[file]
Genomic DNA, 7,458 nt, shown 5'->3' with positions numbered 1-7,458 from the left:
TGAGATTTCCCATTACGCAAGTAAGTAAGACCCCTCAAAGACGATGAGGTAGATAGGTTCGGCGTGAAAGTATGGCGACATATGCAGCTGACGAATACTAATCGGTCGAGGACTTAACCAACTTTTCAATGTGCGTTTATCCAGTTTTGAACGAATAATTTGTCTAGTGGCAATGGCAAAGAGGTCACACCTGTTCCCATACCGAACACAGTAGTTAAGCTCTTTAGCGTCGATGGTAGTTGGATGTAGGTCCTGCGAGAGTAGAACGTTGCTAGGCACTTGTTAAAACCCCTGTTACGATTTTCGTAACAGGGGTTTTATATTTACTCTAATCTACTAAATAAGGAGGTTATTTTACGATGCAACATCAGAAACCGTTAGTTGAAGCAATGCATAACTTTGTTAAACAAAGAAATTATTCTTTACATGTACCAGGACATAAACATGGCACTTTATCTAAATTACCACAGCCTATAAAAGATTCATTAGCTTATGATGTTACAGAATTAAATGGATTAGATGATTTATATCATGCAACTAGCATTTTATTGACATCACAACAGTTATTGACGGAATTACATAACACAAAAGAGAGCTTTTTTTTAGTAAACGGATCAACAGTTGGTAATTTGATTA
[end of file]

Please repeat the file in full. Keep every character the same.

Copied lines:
Genomic DNA, 7,458 nt, shown 5'->3' with positions numbered 1-7,458 from the left:
TGAGATTTCCCATTACGCAAGTAAGTAAGACCCCTCAAAGACGATGAGGTAGATAGGTTCGGCGTGAAAGTATGGCGACATATGCAGCTGACGAATACTAATCGGTCGAGGACTTAACCAACTTTTCAATGTGCGTTTATCCAGTTTTGAACGAATAATTTGTCTAGTGGCAATGGCAAAGAGGTCACACCTGTTCCCATACCGAACACAGTAGTTAAGCTCTTTAGCGTCGATGGTAGTTGGATGTAGGTCCTGCGAGAGTAGAACGTTGCTAGGCACTTGTTAAAACCCCTGTTACGATTTTCGTAACAGGGGTTTTATATTTACTCTAATCTACTAAATAAGGAGGTTATTTTACGATGCAACATCAGAAACCGTTAGTTGAAGCAATGCATAACTTTGTTAAACAAAGAAATTATTCTTTACATGTACCAGGACATAAACATGGCACTTTATCTAAATTACCACAGCCTATAAAAGATTCATTAGCTTATGATGTTACAGAATTAAATGGATTAGATGATTTATATCATGCAACTAGCATTTTATTGACATCACAACAGTTATTGACGGAATTACATAACACAAAAGAGAGCTTTTTTTTAGTAAACGGATCAACAGTTGGTAATTTGATTA